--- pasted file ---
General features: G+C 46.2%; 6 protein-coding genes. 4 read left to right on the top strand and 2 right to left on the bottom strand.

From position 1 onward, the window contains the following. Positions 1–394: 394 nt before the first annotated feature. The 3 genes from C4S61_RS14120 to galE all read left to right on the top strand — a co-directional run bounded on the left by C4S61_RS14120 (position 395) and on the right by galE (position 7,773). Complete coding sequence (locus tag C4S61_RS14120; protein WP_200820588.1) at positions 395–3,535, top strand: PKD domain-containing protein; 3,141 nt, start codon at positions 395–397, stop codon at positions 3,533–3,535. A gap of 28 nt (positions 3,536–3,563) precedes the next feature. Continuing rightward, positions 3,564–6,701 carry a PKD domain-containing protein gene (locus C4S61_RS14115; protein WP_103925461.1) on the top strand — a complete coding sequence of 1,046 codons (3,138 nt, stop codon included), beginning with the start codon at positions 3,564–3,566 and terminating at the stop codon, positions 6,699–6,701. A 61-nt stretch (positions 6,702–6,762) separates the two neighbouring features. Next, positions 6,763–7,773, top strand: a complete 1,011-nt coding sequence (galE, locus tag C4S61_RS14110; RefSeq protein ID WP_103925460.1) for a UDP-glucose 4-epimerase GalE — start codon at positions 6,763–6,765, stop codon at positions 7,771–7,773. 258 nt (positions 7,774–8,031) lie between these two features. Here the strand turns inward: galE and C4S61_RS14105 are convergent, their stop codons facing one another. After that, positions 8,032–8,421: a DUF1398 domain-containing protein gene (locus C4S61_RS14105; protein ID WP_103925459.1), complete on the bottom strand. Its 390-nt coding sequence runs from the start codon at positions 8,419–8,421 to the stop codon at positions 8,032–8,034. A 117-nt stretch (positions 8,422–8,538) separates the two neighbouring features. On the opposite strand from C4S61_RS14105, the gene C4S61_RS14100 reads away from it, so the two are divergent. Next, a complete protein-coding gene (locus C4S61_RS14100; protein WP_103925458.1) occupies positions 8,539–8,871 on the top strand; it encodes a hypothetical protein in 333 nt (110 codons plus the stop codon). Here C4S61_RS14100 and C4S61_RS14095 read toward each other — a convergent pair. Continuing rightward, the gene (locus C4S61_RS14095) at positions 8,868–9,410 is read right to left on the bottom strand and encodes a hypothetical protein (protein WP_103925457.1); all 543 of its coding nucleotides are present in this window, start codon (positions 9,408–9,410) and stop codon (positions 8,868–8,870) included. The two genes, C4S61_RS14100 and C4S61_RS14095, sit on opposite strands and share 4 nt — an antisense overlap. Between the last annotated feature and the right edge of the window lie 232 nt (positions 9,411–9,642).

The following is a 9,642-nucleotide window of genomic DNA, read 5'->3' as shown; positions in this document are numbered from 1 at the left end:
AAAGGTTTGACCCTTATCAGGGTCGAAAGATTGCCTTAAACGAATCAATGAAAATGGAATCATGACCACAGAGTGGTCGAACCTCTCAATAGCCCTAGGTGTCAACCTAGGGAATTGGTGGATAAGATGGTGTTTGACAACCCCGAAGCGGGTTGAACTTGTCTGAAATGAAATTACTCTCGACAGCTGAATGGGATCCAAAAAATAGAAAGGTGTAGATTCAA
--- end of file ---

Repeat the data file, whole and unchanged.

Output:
General features: G+C 46.2%; 6 protein-coding genes. 4 read left to right on the top strand and 2 right to left on the bottom strand.

From position 1 onward, the window contains the following. Positions 1–394: 394 nt before the first annotated feature. The 3 genes from C4S61_RS14120 to galE all read left to right on the top strand — a co-directional run bounded on the left by C4S61_RS14120 (position 395) and on the right by galE (position 7,773). Complete coding sequence (locus tag C4S61_RS14120; protein WP_200820588.1) at positions 395–3,535, top strand: PKD domain-containing protein; 3,141 nt, start codon at positions 395–397, stop codon at positions 3,533–3,535. A gap of 28 nt (positions 3,536–3,563) precedes the next feature. Continuing rightward, positions 3,564–6,701 carry a PKD domain-containing protein gene (locus C4S61_RS14115; protein WP_103925461.1) on the top strand — a complete coding sequence of 1,046 codons (3,138 nt, stop codon included), beginning with the start codon at positions 3,564–3,566 and terminating at the stop codon, positions 6,699–6,701. A 61-nt stretch (positions 6,702–6,762) separates the two neighbouring features. Next, positions 6,763–7,773, top strand: a complete 1,011-nt coding sequence (galE, locus tag C4S61_RS14110; RefSeq protein ID WP_103925460.1) for a UDP-glucose 4-epimerase GalE — start codon at positions 6,763–6,765, stop codon at positions 7,771–7,773. 258 nt (positions 7,774–8,031) lie between these two features. Here the strand turns inward: galE and C4S61_RS14105 are convergent, their stop codons facing one another. After that, positions 8,032–8,421: a DUF1398 domain-containing protein gene (locus C4S61_RS14105; protein ID WP_103925459.1), complete on the bottom strand. Its 390-nt coding sequence runs from the start codon at positions 8,419–8,421 to the stop codon at positions 8,032–8,034. A 117-nt stretch (positions 8,422–8,538) separates the two neighbouring features. On the opposite strand from C4S61_RS14105, the gene C4S61_RS14100 reads away from it, so the two are divergent. Next, a complete protein-coding gene (locus C4S61_RS14100; protein WP_103925458.1) occupies positions 8,539–8,871 on the top strand; it encodes a hypothetical protein in 333 nt (110 codons plus the stop codon). Here C4S61_RS14100 and C4S61_RS14095 read toward each other — a convergent pair. Continuing rightward, the gene (locus C4S61_RS14095) at positions 8,868–9,410 is read right to left on the bottom strand and encodes a hypothetical protein (protein WP_103925457.1); all 543 of its coding nucleotides are present in this window, start codon (positions 9,408–9,410) and stop codon (positions 8,868–8,870) included. The two genes, C4S61_RS14100 and C4S61_RS14095, sit on opposite strands and share 4 nt — an antisense overlap. Between the last annotated feature and the right edge of the window lie 232 nt (positions 9,411–9,642).

The following is a 9,642-nucleotide window of genomic DNA, read 5'->3' as shown; positions in this document are numbered from 1 at the left end:
AAAGGTTTGACCCTTATCAGGGTCGAAAGATTGCCTTAAACGAATCAATGAAAATGGAATCATGACCACAGAGTGGTCGAACCTCTCAATAGCCCTAGGTGTCAACCTAGGGAATTGGTGGATAAGATGGTGTTTGACAACCCCGAAGCGGGTTGAACTTGTCTGAAATGAAATTACTCTCGACAGCTGAATGGGATCCAAAAAATAGAAAGGTGTAGATTCAA